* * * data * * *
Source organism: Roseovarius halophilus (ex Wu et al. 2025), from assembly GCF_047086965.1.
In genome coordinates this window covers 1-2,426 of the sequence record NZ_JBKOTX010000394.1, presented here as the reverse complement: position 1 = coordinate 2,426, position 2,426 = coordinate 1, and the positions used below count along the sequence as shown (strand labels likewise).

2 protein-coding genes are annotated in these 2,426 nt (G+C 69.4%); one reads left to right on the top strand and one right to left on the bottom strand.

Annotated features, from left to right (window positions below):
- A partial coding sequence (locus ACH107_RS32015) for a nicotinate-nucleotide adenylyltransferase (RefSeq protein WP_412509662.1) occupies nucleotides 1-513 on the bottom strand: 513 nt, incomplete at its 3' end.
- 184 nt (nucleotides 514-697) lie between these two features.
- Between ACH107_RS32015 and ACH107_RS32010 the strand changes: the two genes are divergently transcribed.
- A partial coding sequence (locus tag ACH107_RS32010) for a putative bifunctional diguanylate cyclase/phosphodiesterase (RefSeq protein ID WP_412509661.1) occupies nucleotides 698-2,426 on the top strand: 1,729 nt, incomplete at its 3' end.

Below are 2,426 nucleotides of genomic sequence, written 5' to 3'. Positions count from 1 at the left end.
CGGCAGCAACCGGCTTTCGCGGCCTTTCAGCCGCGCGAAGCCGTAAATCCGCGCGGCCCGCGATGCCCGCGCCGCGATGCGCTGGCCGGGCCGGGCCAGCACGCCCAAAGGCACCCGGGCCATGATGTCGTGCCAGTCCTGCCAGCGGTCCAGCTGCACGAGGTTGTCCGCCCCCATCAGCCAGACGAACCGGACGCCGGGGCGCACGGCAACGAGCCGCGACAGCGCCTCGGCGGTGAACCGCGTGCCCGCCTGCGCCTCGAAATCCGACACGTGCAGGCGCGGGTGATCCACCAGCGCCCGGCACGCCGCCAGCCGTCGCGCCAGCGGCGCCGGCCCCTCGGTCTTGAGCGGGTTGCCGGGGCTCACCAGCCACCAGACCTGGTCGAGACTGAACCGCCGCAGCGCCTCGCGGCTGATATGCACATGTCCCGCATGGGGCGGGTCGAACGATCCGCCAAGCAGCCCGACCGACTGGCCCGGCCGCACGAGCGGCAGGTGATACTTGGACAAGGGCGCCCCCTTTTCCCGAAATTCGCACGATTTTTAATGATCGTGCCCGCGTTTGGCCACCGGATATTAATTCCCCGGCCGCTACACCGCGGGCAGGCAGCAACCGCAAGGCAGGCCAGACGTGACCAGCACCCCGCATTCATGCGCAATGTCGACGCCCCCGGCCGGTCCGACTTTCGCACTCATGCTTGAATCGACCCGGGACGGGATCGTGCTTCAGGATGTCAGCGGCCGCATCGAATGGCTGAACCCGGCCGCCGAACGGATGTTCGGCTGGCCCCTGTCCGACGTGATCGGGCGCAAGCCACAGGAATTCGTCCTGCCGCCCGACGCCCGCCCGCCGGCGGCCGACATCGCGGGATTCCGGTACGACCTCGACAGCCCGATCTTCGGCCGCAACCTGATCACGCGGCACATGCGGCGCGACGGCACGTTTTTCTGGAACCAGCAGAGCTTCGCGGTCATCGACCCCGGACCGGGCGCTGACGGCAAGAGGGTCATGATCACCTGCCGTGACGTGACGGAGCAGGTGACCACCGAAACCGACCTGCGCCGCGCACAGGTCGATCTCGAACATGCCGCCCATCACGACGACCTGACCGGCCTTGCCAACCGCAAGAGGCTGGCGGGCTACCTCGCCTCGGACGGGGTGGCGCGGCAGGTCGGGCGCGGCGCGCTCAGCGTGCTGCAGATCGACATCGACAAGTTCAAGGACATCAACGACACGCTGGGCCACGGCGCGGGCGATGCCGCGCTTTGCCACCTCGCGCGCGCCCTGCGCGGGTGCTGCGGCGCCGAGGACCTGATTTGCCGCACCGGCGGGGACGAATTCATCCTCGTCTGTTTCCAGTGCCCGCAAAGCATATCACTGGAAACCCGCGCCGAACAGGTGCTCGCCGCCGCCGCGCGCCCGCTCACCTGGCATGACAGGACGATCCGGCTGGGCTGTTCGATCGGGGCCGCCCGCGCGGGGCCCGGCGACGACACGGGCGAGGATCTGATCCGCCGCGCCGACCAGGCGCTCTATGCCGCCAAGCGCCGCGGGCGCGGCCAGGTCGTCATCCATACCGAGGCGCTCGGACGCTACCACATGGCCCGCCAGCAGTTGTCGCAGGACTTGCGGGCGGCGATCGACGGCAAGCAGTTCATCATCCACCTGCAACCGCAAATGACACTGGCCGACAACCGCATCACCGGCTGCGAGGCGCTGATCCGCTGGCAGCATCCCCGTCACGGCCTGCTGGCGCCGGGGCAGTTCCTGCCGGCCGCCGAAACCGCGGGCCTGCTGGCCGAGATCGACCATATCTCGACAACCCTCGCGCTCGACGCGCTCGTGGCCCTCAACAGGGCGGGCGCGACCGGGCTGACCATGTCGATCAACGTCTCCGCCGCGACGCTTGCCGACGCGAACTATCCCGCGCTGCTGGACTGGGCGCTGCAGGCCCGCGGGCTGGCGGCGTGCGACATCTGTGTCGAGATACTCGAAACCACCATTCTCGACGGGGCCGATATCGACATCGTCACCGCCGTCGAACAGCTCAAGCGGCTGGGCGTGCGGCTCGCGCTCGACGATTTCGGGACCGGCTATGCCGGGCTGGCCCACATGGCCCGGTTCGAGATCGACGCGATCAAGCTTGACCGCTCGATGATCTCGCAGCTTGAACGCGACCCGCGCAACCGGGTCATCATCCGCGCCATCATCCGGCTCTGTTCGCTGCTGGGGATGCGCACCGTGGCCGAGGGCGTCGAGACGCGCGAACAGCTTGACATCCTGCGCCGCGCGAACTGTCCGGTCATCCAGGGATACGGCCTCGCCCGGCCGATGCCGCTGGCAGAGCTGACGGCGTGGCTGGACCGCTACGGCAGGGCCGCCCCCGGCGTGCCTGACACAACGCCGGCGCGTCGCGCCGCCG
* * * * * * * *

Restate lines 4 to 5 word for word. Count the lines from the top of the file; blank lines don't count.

Annotated features, from left to right (window positions below):
- A partial coding sequence (locus ACH107_RS32015) for a nicotinate-nucleotide adenylyltransferase (RefSeq protein WP_412509662.1) occupies nucleotides 1-513 on the bottom strand: 513 nt, incomplete at its 3' end.